ALISE Historical Perspectives CFP for San Diego, January 4-8, 2011
In keeping with the 2011 ALISE Conference Theme, "Competitiveness and Innovation", the Historical Perspectives Special Interest Group invites submissions for an individual paper, or for a 3-4 person panel program that highlights the history of innovation and competitiveness in the LIS field (interpreted broadly.) The 2011 ALISE conference is January 4-8, 2011, in San Diego, California and details are available at http://www.alise.org. ALISE is the Association for Library and Information Science Educators.
Library/Information Science/museum/archives history is rich in examples of innovation and competition. Consider, for example, Dewey's (mostly) female library school class of 1883, something as foundational as the relationship between "library science" and "information science," or even whether libraries should lead or follow in the use of the latest technological toys. Internal turf wars have periodically erupted over particular bits of intellectual territory, or jurisdiction over certain areas of practice. Outside of our field we have fought for validity, authority, and have been both successful and unsuccessful at competing for external funding. This session offers an opportunity to reveal previously unknown historical instances of innovation and/or competition; or to revisit or reexamine those we think we already understand.
Just to get your juices flowing, we invite you think about these broad topics:
• When was there a major innovation that disrupted or modified the way we worked? How did things change as a result?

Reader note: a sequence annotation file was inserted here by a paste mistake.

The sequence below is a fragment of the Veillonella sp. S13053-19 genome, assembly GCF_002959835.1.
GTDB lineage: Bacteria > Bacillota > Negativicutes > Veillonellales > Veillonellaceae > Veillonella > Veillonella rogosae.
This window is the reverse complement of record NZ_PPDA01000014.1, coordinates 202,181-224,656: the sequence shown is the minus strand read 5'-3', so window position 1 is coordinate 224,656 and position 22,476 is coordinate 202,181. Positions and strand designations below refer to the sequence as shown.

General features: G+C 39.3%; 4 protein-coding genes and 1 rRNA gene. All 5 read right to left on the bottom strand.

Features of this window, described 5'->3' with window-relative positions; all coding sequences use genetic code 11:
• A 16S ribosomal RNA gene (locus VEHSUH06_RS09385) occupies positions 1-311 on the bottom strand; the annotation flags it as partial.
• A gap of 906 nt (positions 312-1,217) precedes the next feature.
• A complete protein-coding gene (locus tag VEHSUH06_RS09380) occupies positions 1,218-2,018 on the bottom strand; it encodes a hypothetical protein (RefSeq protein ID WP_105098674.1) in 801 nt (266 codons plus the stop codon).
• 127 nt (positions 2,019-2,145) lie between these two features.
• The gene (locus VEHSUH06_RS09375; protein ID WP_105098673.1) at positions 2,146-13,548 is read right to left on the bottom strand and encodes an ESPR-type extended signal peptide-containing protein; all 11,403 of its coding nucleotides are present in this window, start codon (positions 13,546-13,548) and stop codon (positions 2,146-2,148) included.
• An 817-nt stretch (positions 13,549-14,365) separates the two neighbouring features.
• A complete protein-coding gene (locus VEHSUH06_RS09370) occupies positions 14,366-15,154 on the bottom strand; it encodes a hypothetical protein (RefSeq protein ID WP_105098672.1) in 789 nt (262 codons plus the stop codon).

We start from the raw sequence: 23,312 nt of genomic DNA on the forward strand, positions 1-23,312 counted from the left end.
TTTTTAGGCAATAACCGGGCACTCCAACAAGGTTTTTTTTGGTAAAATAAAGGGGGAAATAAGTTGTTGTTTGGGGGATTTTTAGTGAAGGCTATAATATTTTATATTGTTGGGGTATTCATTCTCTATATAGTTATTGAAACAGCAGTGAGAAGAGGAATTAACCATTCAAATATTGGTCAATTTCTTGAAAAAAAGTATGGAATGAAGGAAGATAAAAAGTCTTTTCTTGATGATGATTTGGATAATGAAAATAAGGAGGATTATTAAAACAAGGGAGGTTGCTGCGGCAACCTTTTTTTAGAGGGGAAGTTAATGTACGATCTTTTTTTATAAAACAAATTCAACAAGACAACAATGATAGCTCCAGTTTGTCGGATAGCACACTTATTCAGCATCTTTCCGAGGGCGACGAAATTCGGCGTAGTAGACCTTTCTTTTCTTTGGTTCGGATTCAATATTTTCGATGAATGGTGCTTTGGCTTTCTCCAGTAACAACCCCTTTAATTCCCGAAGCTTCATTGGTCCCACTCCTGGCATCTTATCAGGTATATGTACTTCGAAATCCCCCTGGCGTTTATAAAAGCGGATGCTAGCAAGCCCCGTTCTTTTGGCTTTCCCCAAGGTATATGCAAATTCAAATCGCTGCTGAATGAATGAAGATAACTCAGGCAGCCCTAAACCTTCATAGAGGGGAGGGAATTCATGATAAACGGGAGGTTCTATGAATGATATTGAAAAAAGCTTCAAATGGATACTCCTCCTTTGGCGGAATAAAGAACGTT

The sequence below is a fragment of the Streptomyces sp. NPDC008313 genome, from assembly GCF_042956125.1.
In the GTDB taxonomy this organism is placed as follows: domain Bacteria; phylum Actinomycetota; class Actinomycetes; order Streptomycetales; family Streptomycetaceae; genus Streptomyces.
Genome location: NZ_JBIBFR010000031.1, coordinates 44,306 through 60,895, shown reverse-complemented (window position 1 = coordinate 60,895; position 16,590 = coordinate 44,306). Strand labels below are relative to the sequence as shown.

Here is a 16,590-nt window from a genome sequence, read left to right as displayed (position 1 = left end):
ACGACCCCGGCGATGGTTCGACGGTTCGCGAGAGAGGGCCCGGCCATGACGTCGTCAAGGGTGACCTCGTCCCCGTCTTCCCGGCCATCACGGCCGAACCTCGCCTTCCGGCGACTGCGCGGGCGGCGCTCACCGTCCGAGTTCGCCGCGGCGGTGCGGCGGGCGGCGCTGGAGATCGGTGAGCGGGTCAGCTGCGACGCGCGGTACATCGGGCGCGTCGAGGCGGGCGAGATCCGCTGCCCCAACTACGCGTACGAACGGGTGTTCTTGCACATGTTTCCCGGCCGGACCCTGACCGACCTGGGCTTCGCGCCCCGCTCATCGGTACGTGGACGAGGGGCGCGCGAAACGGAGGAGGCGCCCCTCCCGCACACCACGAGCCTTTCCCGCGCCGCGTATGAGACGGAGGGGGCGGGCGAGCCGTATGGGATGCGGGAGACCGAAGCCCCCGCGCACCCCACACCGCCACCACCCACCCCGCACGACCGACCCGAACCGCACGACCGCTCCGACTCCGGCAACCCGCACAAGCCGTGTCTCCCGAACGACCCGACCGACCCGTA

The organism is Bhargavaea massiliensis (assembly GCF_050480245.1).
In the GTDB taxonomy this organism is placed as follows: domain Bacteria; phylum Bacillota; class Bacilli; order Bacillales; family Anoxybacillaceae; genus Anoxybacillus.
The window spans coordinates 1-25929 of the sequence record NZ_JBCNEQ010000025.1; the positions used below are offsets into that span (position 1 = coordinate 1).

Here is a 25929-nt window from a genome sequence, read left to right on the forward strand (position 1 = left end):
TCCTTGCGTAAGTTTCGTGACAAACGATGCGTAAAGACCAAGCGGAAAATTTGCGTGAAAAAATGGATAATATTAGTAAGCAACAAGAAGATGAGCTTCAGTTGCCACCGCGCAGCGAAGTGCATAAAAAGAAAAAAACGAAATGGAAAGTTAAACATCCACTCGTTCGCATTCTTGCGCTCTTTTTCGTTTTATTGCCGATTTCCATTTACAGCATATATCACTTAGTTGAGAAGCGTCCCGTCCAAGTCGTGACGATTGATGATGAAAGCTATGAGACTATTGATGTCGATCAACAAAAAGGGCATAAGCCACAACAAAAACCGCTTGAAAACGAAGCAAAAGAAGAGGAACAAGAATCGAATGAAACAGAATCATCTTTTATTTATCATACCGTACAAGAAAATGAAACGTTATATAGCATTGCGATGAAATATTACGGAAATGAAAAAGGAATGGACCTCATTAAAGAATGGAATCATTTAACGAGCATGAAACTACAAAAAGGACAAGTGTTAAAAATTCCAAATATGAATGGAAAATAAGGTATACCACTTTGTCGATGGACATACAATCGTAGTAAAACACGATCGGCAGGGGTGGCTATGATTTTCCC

• What major innovations have occurred as we have tried to train professionals? How has the definition of "professional" changed over time?
• What are competing interests of stakeholders within or outside the field, and how do their interests impact us?
• At times our profession has experienced (is still experiencing) competing visions or models. What are some of these visions and/or models and what outcomes have resulted from the differences?
• Who are the major historical innovators of our profession?
• What major innovations and/or contests outside our field have impacted LIS, and how?
• How have historical innovations or competitions impacted our work as educators, practitioners, researchers?
We invite you to propose different topics related to the conference theme, if you have something in mind that isn't listed here. This call is open to anyone working in the information sciences field, regardless of your occupational label. Papers or panels should relate to the field of Library & Information Science.
Submit 300-500 word abstracts in PDF or WORD format by July 10, 2010, to Cindy Welch, University of Tennessee, email@example.com. If proposing a panel, please also include a brief statement about each presenter and their connection to the content. Questions? Use the email above or call 865.974.7918.